This project lends itself to a spatial argumentation firstly because it would fill a void in prior research on the topic. While maps or lists of the current independent bookstores in the city can be found online, there does not seem to be a comprehensive source cataloging those that no longer exist. An article in Publishers Weekly counted 170 independent bookstores in New York state in 2007 alone, so it seems unlikely that I can attempt to map every indie store that existed in the past in NYC for this project (Rosen 24). However, options for narrowing the scope to something executable within the semester could be to focus on a specific time frame or specific neighborhoods. In this case, a map can help us see emerging patterns in the locations of independent bookstores themselves such as a cluster of stores in certain neighborhoods known to have had a high concentration of artists and writers living there, or a lack of stores in other neighborhoods. Mapping this project will also enable us to see where indie bookstores converge with other projects on the URT. We might see that stores have popped up close to cafés or speakeasies, which functioned similarly as community spaces for writers, artists, and thinkers in the past.

One type of artifact I anticipate gathering is city records that will hopefully include such information as addresses, dates of establishment, and names of the business owners. I also anticipate gathering archival photographs of the stores or events having taken place there and newspaper articles mentioning them. Although I’m not sure where to begin looking for archival audio recordings of readings that took place in indie bookstores, it would be great to include these if I can find them. In the case of surviving stores such as the Strand, I can visit them to conduct on-site research and take my own photos or audio recordings. Another possibility is to visit the former locations of closed bookstores to take photos of what exists in those spaces now. I expect that this project will be quite challenging, but I am looking forward to seeing what findings and arguments come to the forefront in the process and how it all comes together at the end.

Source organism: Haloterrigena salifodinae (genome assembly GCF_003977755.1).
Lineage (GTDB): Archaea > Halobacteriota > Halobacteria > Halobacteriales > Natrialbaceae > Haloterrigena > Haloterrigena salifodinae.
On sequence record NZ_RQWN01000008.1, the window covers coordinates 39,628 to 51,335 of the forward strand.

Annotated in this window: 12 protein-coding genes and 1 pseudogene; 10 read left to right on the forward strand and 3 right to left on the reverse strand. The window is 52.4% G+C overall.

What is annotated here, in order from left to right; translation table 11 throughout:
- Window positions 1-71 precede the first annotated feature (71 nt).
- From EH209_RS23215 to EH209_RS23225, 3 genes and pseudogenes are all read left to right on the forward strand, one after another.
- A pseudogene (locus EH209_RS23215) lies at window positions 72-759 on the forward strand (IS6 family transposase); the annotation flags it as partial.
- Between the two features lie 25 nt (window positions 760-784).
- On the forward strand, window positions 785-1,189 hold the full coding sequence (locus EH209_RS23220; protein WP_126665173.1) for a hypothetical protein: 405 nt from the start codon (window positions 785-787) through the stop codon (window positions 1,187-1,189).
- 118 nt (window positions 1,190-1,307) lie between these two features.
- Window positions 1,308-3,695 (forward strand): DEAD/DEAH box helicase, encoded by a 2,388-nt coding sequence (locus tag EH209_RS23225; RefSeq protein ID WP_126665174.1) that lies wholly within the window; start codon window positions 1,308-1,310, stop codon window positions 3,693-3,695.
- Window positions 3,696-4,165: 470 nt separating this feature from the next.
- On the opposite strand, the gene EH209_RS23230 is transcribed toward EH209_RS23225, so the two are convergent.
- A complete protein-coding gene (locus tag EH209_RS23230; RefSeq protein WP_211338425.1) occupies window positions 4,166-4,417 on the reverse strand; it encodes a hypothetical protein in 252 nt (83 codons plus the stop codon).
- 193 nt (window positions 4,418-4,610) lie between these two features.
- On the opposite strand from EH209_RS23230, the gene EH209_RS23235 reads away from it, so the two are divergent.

Tentative Bibliography

Bloomberg News. “No decision made on St. Mark’s Bookshop’s fate.” Crain’s New York Business. 23 Sept. 2011. Web. 4 Oct. 2011.

Buzbee, Lewis. The yellow-lighted bookshop: a memoir, a history. Saint Paul, Minn.: Graywolf Press, 2006. Print.

Chamberlin, Jeremiah. “Inside Indie Bookstores: McNally Jackson Books in New York City.” Poets & Writers 1 Nov. 2010. Web. 4 Oct. 2011.

Deahl, Rachel. “At 80, the Strand Feels as Young as Ever.” Publishers Weekly 254.22 (2007): 25. Academic Search Premier. EBSCO. Web. 3 Oct. 2011.

Miller, Laura J. Reluctant capitalists: bookselling and the culture of consumption. Chicago: University of Chicago Press, 2006. Print.

Myers, Robin. A genius for letters: booksellers and bookselling from the 16th to the 20th century. New Castle, Del.: Oak Knoll Press, 1995. Print.

“NYC Independent Bookstores — The Daily New Yorker.” 2010. Web. 4 Oct. 2011.

Patchett, Ann. “As American as Cherry Pie.” The New York Times: T Magazine 19 May 2010. Web. 4 Oct. 2011.

Rosen, Judith. “The New York State of Bookselling.” Publishers Weekly 258.17 (2011): 30-31. Print.

Rosen, Judith. “United States of Bookselling: New York.” Publishers Weekly 254.32 (2007): 23-24. Print.

Shuster, Robert. “The Gotham Book Mart’s Final Chapter?” Village Voice 12 June 2007. Web. 4 Oct. 2011.

Thompson, John B. Merchants of culture: the publishing business in the twenty-first century. Cambridge, MA: Polity, 2010. Print.